Yoshi's Story is a 1997 video game produced by Nintendo for the Nintendo 64 as a sort of Spiritual Successor to 1995's Super Mario World 2: Yoshi's Island. In spite of starring the same character, Super Mario'sdinosaur buddy Yoshi, and sharing many of its trademark gameplay mechanics, Yoshi's Story is an entirely different animal compared to its predecessor. For one thing, the innovative gimmick of being virtually invincible and losing lives only if you failed to keep Baby Mario safe is replaced with a more traditional energy bar, and the collection and exploration aspects are almost entirely nonexistent. Not only that, the game only features 24 levels, and only six of them are required to really beat the game.The plot concerns Baby Bowser, this time without the aid of his wizardly caretaker Kamek, casting a curse upon the island paradise, turning the island into a pop-up storybook and the eight dinosaur heroes from the previous game into soulless, zombified versions of their former selves (none of whom actually make an appearance after the opening cutscene). Only six "hatchlings" survive, and discover that the island has been stripped of its Tree of Life-esque Super Happy Tree. However, having made the same mistake as the Kremlings before them, Bowser's minions have left behind a trail of fruit leading all the way to their hideout. The six hatchlings must follow the path through the six "pages" of their island-turned-storybook (Beginning, Cavern, Summit, Jungle, Ocean, and Finale) to reach the Castle and fight to save their home and their parents.
Big Eater / Extreme Omnivore: Yoshi, as usual. However, toxic or bad-tasting things are actually harmful to him in this game. The unlockable Black and White Yoshis can eat the hot peppers without taking damage, though.
Difficulty Spike: The first five pages are pretty easy for the most part, as most gamers won't lose any Yoshis there. However, on the sixth and last page, all of the levels are filled with evil traps that will kill your Yoshis and the average six year old could never get past some of the evil traps.
In what doubles as Self-Imposed Challenge, the game suddenly becomes a whole lot more difficult if you try to clear all levels eating only one fruit. Particularly the Melon-only runs.
For Happiness: The entire plot of the game is to bring happiness back to the populace of Yoshi's Island. Also, the baby Yoshis' lives revolve around happiness. Literally. So you've gotta make sure they stay as happy as can be!
The Goomba: Not Goombas, but Shy Guys in this game.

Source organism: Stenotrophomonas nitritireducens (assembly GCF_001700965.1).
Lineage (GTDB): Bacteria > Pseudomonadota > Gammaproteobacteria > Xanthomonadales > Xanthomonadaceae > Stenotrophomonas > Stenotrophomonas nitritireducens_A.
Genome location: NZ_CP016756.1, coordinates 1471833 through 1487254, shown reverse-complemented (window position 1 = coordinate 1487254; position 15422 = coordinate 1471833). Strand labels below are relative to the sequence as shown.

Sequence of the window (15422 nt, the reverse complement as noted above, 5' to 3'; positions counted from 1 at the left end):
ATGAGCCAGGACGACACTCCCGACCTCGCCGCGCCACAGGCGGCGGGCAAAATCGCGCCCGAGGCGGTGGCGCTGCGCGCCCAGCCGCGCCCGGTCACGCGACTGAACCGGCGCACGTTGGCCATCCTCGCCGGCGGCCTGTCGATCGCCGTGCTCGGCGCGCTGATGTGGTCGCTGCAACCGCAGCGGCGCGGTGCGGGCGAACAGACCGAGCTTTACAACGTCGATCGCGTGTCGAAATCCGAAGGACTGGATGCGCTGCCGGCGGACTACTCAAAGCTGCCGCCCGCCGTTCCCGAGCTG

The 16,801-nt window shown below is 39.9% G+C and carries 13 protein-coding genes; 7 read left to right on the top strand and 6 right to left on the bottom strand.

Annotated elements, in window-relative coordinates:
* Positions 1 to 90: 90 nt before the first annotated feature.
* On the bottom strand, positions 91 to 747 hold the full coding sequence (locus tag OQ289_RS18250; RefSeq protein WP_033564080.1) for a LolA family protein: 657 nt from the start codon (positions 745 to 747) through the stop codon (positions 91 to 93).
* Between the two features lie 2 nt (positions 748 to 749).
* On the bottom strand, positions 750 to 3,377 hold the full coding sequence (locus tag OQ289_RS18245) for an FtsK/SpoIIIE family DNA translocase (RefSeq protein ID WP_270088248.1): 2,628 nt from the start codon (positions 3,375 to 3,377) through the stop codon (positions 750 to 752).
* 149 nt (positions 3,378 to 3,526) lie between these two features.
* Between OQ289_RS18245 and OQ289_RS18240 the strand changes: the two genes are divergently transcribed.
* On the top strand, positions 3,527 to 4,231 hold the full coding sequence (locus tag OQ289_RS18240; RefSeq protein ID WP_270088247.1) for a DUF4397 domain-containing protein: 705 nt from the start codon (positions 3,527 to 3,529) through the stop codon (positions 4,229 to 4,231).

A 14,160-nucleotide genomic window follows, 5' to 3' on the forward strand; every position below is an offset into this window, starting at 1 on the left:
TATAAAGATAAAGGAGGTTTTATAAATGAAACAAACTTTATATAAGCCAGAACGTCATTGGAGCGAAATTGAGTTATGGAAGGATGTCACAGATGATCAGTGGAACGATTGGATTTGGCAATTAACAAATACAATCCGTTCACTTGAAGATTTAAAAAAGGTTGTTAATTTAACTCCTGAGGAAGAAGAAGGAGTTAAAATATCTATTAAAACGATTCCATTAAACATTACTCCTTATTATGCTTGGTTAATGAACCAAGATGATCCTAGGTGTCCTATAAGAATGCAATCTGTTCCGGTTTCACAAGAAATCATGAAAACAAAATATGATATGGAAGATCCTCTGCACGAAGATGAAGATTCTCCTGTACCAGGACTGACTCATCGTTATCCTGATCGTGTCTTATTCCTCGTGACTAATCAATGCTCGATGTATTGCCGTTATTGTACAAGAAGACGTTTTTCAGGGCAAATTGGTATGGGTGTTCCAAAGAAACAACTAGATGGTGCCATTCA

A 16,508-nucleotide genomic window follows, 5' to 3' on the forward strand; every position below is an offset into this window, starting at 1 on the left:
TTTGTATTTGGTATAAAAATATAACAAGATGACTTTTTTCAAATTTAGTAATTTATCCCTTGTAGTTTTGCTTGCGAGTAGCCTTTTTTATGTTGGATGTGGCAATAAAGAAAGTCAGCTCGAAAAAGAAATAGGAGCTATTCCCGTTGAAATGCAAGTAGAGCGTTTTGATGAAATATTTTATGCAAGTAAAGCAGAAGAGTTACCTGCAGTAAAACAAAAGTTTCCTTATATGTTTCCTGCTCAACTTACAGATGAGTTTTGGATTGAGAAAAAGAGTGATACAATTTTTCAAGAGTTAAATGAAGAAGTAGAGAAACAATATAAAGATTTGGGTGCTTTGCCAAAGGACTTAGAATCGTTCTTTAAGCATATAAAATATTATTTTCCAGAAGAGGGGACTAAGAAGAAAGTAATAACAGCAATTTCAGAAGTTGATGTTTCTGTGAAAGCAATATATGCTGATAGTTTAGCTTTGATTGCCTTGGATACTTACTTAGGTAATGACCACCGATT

Gosh Hornet: The beehive enemies that impede your progress and, eventually, attack you if you don't sneak by them.
Idle Animation: Aww, lookit him dance! And that's not all. Depending on the circumstances, Yoshi may pant and attempt to catch his breath, teeter back and forth (if he's low on health), growl at nearby enemies, cheer happily, gulp, or even stare in confusion at the camera.
Long Song, Short Scene: The song "Spider Swing" plays in exactly one section of one level, and it's not a segment you'll spend too much time in. On top of that, there's the Super Happy version of that song, which you'll hear for maybe twenty seconds.
Mood Whiplash - When a Yoshi is near death the music is distorted and slow in a disturbing way and when he dies, he's taken to a castle by toadies and cries while depressing music plays, and when all the Yoshis die, an even more depressing song plays as if all hope is lost for them. Also the mood of page 6 is unhappy-like compared to the other pages.
Some of the melon puzzles are very difficult, in very stark contrast with the general ease of the rest of the game.
The stage 'Frustration' lives up to its name. Places with insta-death traps aren't fun, either, especially if your controller sticks.
Only Fatal to Adults: All of the inhabitants of Yoshi's Island become zombie-like except for a couple of Yoshi eggs.
Power-Up Letdown: It's a good idea to avoid the umbrella if possible. Getting this item makes you unable to do the flutter-jump, and instead gives you the ability to fall in directions you did not intend to at various speeds. Also, upon getting it, the player is stuck with it until they die, use a Miss Warp or somehow leave the room.
Slippy-Slidey Ice World: "Poochy and Nippy" and "Frustration", two of the stages on the third page. The other two feature a cloud theme.
Speaking Simlish: The hatchlings sing the theme song in simlish; Yoshi's now-famous squeaky voice was modeled after this song.
Storybook Opening: The game features a pop-up storybook. The opening scene presents the first several pages introducing the story. During gameplay, the page turns for each new world. At the end, the storybook reviews all six worlds, the final pages present a happy ending, and the book closes.
Theme And Variations Soundtrack - All of the music in the first five pages is based on the same melody. The sixth page, however, introduces a new theme called "Baby Bowser's Lullaby," with its own variation in some areas.
Toy Time: "The Tall Tower" is made of wooden tinkertoys, and what appear to be old baseballs. The enemies aren't really more toy-themed than usual, though.
Underground Level: The Bone Dragon Cave. All of Page 2 is known as the "Cavern," but only the first level is truly cave-themed.
Under the Sea: "Lots O' Fish" and "Lots O' Jellyfish," from Page 5. The Page itself is known as "Ocean," but the other two levels in it are aboveground Palm Tree Panic areas.
Variable Mix: Every song has a Super Happy mix that briefly replaces the main level's theme when the playable Yoshi is invincible.
Zero-Effort Boss: Cloud N' Candy—Touching him harms you (keep your distance to avert this) but you defeat him by eating him (which can be done in less than 10 seconds), and doing that restores your health.